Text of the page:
July 2007




Perspectives in Cataract and IOL Surgery

Surgical options for severe ectopia lentis in children

by Dennis S. C. Lam, M.D. and Srinivas K. Rao, FRCSEd


Dr. Lam is an internationally recognized surgeon, researcher, teacher, and clinician. He is a professor of ophthalmology and chairman of the Chinese University of Hong Kong. In this month’s column, Dr. Lam addresses the problem of subluxed lenses in children, which presents unusual surgical challenges. He describes some of the routine techniques for the management of this surgical challenge, and then some innovative techniques that he and his co-author have developed and utilized with success. Anybody who deals with cataract surgery in children will find this article to be of special interest and great utility.

I. Howard Fine, MD, Column Editor



Figure 1: Pupillary capture of IOL in a child after lensectomy and scleral fixation of an IOL for severe ectopia lentis.

Figure 2: Scleral fixation of a CTR through the capsular bag.

Figure 3: Secondary scleral fixation of CTR-IOL complex.

Source: Dennis S. C. Lam, M.D.

Ectopia lentis.

Source: Dennis S. C. Lam, M.D.

Despite the surgical challenge, subluxed lenses can result in good outcomes for children

Cataract surgery in children is considered to be technically more complex than in adults. Difficulties stem from the smaller eye size, lesser eye wall rigidity, increased tissue elasticity, and greater plastic uveal response to trauma and surgery. In pediatric eyes that have weakened zonules and subluxed lenses, these factors assume increased significance, and careful surgical planning and meticulous execution are required.

Stationary versus progressive zonule loss

The cause of the zonule loss and lens subluxation is important. In conditions like trauma or iatrogenic zonule loss during surgery, the problem is ‘stationary’ and unlikely to progress after surgery. Apart from the lost zonules, the remaining fibers tend to be healthy and support surgical manipulations. Once the IOL is placed in a stable position, it is quite likely that there will be no late problems. On the other hand, if the zonule loss and lens subluxation are due to ‘progressive’ conditions like Marfan’s syndrome, or homocysteinuria, then the residual zonules are also weakened and stretched. Surgical manipulations may weaken these zonules further, resulting in poor support for the IOL. Even if the IOL is well placed during surgery, shifting and subluxation can occur later due to continued zonule loss.

Scleral fixation may be the procedure of choice

If there is zonule loss involving fewer than two quadrants of the lens circumference, and the lens is minimally subluxed, then the use of a standard capsular tension ring (CTR) may suffice to restore capsular bag anatomy. This device can be implanted in the bag after an anterior capsulorhexis to provide lens support and facilitate easy removal of the lens material from the bag. Ideally, such a maneuver is best used in “stationary” zonule loss, where further changes in the zonular apparatus of the lens are not expected in the post-op period. If the lens is subluxed extensively, and there is already vitreous present in the anterior chamber necessitating an anterior vitrectomy, a complete lensectomy and scleral fixation of an IOL may be the procedure of choice.1 This certainly applies to complete lens dislocation, no matter if the lens is dislocated anteriorly to the anterior chamber or posteriorly to the vitreous cavity. This procedure works well, but up to 50% of the eyes develop post-op pupillary capture of the IOL (Figure 1).2 Although the pupillary capture is usually asymptomatic and can be corrected by conservative means, its long-term risk is not clearly defined.2 In addition, there is a loss of the functional compartmentalization of the anterior and posterior chambers; the procedure is best reserved for eyes with severe lens subluxation with vitreous herniation or dislocation.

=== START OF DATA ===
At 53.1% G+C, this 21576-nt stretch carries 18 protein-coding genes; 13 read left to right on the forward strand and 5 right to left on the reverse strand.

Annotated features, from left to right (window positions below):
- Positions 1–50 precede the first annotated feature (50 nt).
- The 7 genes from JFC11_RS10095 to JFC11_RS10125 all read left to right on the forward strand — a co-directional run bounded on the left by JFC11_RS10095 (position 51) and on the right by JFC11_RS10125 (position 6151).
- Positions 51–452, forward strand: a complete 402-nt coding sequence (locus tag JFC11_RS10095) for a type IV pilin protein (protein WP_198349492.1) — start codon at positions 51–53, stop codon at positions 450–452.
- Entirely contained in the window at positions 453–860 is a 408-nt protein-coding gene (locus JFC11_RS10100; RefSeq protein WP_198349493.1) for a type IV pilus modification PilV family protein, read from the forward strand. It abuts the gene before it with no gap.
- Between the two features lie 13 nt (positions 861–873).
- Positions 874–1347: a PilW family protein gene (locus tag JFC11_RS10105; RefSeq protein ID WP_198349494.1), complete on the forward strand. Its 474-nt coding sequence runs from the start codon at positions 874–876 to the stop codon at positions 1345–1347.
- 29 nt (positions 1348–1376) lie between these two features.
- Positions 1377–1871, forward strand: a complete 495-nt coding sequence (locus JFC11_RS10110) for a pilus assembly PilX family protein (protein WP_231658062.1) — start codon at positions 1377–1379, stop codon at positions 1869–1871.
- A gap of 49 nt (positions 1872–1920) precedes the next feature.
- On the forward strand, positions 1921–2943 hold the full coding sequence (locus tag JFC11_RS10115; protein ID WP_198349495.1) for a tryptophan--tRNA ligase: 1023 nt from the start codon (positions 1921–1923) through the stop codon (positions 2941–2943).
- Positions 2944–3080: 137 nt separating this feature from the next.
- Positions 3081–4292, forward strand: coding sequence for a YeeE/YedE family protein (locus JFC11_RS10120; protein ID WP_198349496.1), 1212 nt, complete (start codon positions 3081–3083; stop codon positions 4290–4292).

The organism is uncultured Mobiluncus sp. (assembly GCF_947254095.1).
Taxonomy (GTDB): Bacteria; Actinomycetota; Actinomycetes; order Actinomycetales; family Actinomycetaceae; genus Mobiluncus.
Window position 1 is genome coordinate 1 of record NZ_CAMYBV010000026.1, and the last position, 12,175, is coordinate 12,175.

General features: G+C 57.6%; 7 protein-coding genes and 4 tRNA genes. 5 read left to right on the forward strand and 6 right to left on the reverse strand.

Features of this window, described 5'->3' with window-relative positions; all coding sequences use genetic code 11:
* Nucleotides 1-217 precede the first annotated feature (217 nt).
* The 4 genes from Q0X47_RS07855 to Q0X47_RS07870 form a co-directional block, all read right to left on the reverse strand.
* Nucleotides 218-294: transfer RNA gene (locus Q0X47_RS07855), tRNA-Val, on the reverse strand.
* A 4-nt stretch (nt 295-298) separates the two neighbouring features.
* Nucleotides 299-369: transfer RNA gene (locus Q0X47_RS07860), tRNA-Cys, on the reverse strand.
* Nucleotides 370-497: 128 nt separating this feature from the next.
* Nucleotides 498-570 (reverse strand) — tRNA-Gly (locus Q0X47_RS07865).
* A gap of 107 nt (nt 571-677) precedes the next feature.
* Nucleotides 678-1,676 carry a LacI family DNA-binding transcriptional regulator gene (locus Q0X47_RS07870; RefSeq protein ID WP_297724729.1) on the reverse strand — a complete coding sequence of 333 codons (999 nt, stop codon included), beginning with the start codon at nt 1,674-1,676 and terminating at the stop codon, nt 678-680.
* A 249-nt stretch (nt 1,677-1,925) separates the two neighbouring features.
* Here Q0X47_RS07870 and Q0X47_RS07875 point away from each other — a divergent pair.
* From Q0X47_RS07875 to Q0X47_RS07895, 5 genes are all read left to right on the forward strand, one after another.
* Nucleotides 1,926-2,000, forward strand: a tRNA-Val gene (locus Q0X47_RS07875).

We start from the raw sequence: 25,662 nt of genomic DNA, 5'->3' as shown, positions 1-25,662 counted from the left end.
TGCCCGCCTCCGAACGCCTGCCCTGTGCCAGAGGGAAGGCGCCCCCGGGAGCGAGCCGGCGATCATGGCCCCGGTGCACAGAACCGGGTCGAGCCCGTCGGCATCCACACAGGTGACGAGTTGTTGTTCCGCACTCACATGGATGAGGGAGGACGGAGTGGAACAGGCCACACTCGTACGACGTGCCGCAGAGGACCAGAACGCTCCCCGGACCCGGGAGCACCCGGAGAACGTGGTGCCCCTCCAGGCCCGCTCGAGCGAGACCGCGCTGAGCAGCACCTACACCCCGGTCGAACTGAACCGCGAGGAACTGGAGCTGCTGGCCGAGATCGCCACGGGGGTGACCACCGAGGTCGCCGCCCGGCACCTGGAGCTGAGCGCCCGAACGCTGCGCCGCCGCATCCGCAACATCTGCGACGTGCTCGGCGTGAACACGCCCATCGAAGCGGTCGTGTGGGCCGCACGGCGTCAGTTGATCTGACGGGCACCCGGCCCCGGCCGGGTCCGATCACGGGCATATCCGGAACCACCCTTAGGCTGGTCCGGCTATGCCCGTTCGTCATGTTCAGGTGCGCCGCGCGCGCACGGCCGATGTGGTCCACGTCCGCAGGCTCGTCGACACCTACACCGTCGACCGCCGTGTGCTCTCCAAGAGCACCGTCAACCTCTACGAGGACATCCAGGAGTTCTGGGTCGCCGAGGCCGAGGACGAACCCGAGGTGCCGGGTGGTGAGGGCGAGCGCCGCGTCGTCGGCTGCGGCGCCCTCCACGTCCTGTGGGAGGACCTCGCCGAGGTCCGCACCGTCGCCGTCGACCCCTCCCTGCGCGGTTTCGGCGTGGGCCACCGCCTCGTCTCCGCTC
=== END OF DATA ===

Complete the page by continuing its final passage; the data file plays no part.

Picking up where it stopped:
Strategies for lens displacement

If the lens is displaced but an edge is seen in the pupillary area, and the stretched zonules do not allow the vitreous to herniate into the anterior chamber, then a surgical approach that will restore the capsular bag anatomy and avoid an anterior vitrectomy may be beneficial. Since advanced subluxation will seldom resolve with the use of a standard CTR, we have described the use of scleral fixation sutures to fixate the CTR (one suture above and one suture below the CTR) through the capsular bag during the primary procedure (Figure 2).3 With the availability of the Cionni variant of the CTR, however, the eyelets in of the ring are sutured to the sulcus, thereby dragging the subluxed bag back into position. Once this is done, the IOL can be placed in the capsular bag, the preferred location in children. The surgical details of using the modified CTR for patients with significant zonular loss have been well described by Robert J. Cionni, M.D., Medical Director, Cincinnati Eye Institute, Ohio. 4,5 Although this is a good approach, the efficacy of which has been described in previous reports,4-6 it is technically challenging to perform. The capsulorhexis must be of adequate size and should be positioned appropriately. If it is very large, especially in the meridians of zonule loss, the CTR tends to slip out of the bag. If it is too small or eccentric, then introducing the CTR into the bag tends to be difficult and the use of the Cionni eyelet to move the bag back into position may distort the capsular opening. The presence of the eyelet above the plane of the rhexis and its subsequent contact with the iris tissue is a matter for concern, especially in younger children whose uveitic reaction may be more severe.